Helen Razer and Princess Diana:

Mark Perica writes: Re. “Diana, Queen of Media Tarts” (Monday, item 19). I love a good post modernist as much as the next bloke but someone should tell Ms Razer that the sun is well and truly over the yard arm on post modernism. Helen has post modernist Tourette’s syndrome. She cannot write a review or opinion piece without referring to a simulacrum, a signifier, Foucault, or the discipline of cultural studies. Seriously she needs a new “hermeneutic device”. I could acknowledge her material as funny if there were such a thing as an author.

Roslyn Pike writes: Helen, in answer to your question what were William and Harry thinking? Quite clearly they didn’t have a thought between them. They did not utter one unscripted word. Every word was carefully; almost laboriously read. They obviously have received some education; they can read, but they could not make someone else’s words sound like their own. They are probably not gormless as well as thoughtless; they are probably both OK but not able to exercise any control over their lives. Poor lads.

The Stuart Highway:

Andrew McMillan writes: I question Greg Hughes’ comment (yesterday, comments) that the Stuart Highway “was sealed by the Seppos in WW2”. My understanding is that the Darwin Overland Maintenance Force Road – as it was then known – was sealed between Larrimah and Alice Springs by the Country Roads Board of Victoria, a process begun in August 1942. Between Larrimah Siding and Tennant Creek – a distance of a thousand kilometres – they were upgrading a dirt road carved out of the scrub in ninety days between September and November 1940 by state road construction departments from Queensland, NSW and South Australia. The Yanks upgraded the track between Larrimah and Katherine in 1942.

Gary Owen:

Tim Warner writes: Regarding the use of the tune Gary Owen as a backing for the Army ceremonies as raised by John Parkes (yesterday, comments). The Gary Owen has a long history far beyond the link to Col. Custer and the US 7th Cavalry. The tune is a traditional Irish melody which became popular in the British Army during the Napoleonic Wars, and then revived during the Crimea War. George Macdonald Fraser (writer of the Flashman books) has postulated that the 7th Cavalry picked it up due to the number of Irish ex-British Army soldiers. The tune is still associated with the Irish regiments of the British Army and with cavalry regiments. The Australian link is therefore obvious – we have a large group of Irish descendant citizens, and our units have doctrinal and training links with British regiments.

Peter Haydock writes: What ridiculous tosh turns up the Crikey comments section. Now we have John Parks telling us that Army Reserves shouldn’t be associated with the traditional melody (Irish I think from memory) Gary Owen because it was the favourite marching tune of poor old, politically incorrect Custer. If this is to be the standard by which the Army’s marching music is selected and rejected it will present some novel dilemmas. What if it turns out that Hitler used to whistle Colonel Bogey or Lenin bashed out March of the Gladiators on the family goanna? And who knows how many mass murderers may have been partial to Waltzing Matilda? Jeez, get a life John. It’s a good tune and, anyway, Custer suffered enough at the Little Big Horn without your two cents worth.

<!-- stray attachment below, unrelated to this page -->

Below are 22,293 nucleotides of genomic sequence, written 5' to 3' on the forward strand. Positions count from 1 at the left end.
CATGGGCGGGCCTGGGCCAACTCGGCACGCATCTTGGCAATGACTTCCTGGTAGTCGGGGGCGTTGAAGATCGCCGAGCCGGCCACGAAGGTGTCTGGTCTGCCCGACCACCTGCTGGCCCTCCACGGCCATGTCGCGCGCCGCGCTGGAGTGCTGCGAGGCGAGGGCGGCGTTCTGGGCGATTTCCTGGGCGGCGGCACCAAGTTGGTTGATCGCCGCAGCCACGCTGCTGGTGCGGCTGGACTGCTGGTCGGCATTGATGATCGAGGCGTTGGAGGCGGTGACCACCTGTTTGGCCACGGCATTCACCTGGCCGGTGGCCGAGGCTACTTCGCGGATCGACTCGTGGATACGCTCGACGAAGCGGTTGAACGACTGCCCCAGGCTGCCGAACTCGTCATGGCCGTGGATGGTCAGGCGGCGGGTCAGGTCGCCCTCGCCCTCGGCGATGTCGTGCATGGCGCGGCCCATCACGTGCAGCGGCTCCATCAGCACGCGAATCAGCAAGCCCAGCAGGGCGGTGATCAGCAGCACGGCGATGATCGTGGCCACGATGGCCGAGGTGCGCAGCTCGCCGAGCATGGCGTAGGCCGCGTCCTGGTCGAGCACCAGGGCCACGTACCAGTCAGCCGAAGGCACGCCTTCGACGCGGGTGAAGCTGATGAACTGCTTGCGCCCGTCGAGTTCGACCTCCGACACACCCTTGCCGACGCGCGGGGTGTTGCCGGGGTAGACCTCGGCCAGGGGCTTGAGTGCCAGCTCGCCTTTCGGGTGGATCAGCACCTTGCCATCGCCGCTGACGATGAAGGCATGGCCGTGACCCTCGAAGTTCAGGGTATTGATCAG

Glenn Dyer:

Jason Atwal writes: To Adam Paull (yesterday, comments) who responded to my thoughts on Channel Nine, I may have been able to explain myself better. The point I was trying to get across was that Glenn Dyer only ever seems to attack Nine and leaves the others alone. Maybe it is time he gives the same to the other networks.


CORRECTION: “1987 redux: Paying top dollar for media companies, Fairfax buys into radio” (yesterday, item 26). Adam Schwab wrote: “SBC’s assets include… various regional Channel Nine and Ten affiliates” … “the bulk of the stations being bought by Macquarie Media are Nine and Ten affiliates”. The only Nine affiliate SCB had was NWS 9 in Adelaide which it has already sold to WIN.

Yesterday’s typos (house pedant Charles Richardson casts an eye over the howlers in the last edition of Crikey): Item 18: “But the Queensland angles – and the start of his Dame Nellie Melba long goodbye – has put Peter Beattie in the Number 3 slot.” “Angles have”, or “angle has”, but not “angles has”. Item 20: “Fairfax will become a more conflicted media company that either News Ltd, PBL Media, Seven or Ten.” Should be “than”, not “that”. Item 27: “If a foreign private equiteer isn’t leveraging its investments so that the interest bill pretty well matched by the profit …”. There’s a verb missing in that second clause – “is matched”, perhaps?